What Recovery From Borderline Personality Disorder Means to Me
Part of recovery, for me, has been learning to identify and avoid triggers.
When I feel pressured, I get borderline personality disorder (BPD) rage, and it’s like a “HULK! SMASH!” moment.
I don’t like BPD rage. It’s destructive. I don’t like who I am when I rage out. It’s my least favorite BPD emotion, next to guilt.
I’m really good at avoiding it so long as the people who are triggering an episode listen to me and back off. I don’t expect people to walk on eggshells; it’s just some type of conversations trigger me and I have to take part in them when in the right mindset.
One day, I’ll be able to face triggers and deal with them appropriately, but one step at a time… You can’t force recovery. It isn’t linear. It isn’t a straight line.
I’m not an angry person. It really takes a lot for me to rage out.
I don’t experience anger as frequently as a lot of people with BPD, but even slight agitation is a negative emotion for me and knowing what I do now — that I have BPD, and that BPD emotions are amplified, felt longer and more extreme than in people without BPD — I desperately try to avoid any negative emotions until I’m better equipped at dealing with them through my therapy.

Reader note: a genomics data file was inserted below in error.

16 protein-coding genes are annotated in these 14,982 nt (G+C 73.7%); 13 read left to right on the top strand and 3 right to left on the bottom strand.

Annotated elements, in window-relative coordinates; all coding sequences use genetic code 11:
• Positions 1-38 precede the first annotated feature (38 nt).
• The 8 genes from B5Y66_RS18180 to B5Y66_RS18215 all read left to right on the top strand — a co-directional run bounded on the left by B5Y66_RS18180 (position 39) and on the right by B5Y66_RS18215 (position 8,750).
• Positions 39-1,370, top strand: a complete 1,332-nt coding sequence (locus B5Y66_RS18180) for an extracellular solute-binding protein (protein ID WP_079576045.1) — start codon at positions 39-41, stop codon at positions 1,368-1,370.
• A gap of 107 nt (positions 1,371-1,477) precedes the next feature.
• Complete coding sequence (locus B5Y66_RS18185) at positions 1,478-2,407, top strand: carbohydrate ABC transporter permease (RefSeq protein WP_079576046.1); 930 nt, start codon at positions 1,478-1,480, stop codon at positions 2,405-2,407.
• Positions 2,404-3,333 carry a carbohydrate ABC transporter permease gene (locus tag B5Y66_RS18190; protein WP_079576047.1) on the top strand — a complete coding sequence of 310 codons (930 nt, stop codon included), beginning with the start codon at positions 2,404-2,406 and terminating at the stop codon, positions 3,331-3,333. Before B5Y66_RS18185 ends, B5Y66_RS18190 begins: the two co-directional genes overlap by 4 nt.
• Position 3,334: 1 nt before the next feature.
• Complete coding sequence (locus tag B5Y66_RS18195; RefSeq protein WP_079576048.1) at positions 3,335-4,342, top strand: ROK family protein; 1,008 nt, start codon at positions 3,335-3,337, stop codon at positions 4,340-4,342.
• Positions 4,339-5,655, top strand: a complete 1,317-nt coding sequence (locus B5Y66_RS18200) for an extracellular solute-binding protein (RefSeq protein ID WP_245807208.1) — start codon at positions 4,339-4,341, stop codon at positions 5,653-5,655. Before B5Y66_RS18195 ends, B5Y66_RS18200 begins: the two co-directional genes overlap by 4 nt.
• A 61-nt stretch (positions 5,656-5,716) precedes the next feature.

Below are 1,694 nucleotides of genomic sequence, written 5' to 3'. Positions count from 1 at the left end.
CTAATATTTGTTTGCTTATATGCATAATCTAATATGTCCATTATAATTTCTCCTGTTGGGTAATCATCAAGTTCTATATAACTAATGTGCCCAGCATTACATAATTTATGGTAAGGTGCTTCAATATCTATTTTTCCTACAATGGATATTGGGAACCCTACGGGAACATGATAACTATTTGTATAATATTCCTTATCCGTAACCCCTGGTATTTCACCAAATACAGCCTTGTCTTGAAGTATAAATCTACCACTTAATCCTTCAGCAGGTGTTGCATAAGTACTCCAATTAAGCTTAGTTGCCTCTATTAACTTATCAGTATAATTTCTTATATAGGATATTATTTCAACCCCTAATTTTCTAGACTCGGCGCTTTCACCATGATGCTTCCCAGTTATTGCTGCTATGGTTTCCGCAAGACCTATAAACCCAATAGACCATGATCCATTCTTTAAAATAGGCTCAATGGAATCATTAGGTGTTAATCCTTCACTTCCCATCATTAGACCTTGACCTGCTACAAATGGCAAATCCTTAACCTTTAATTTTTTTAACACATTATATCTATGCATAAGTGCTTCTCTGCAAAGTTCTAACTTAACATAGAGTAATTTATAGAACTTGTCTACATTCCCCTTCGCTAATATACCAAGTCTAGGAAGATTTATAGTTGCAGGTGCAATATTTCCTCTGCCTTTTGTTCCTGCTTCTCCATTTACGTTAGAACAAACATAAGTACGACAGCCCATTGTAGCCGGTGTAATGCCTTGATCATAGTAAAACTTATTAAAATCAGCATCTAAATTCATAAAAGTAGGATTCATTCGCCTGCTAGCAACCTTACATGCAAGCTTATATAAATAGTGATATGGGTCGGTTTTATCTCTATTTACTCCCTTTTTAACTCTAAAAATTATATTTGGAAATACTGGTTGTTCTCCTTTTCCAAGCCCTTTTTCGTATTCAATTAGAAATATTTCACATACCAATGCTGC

I want to keep moving forward. To me, recovery is getting this diagnosis removed (which I’ve been told will happen if I can go five years without a flare-up), so that means only feeling the good stuff and learning to manage the bad stuff in healthier ways.
I believe in myself. I’m not the same person I was last year. I came so close to ending my life. I was drowning under negative emotions and stress. Truly, it was rock bottom. I intend to never go there again. I love the person I am turning into.
If you like my writing or would like to read more on my journey with BPD and toward recovery, check out my blog (and hit follow).
Pexels photo via Sergey Yelshyn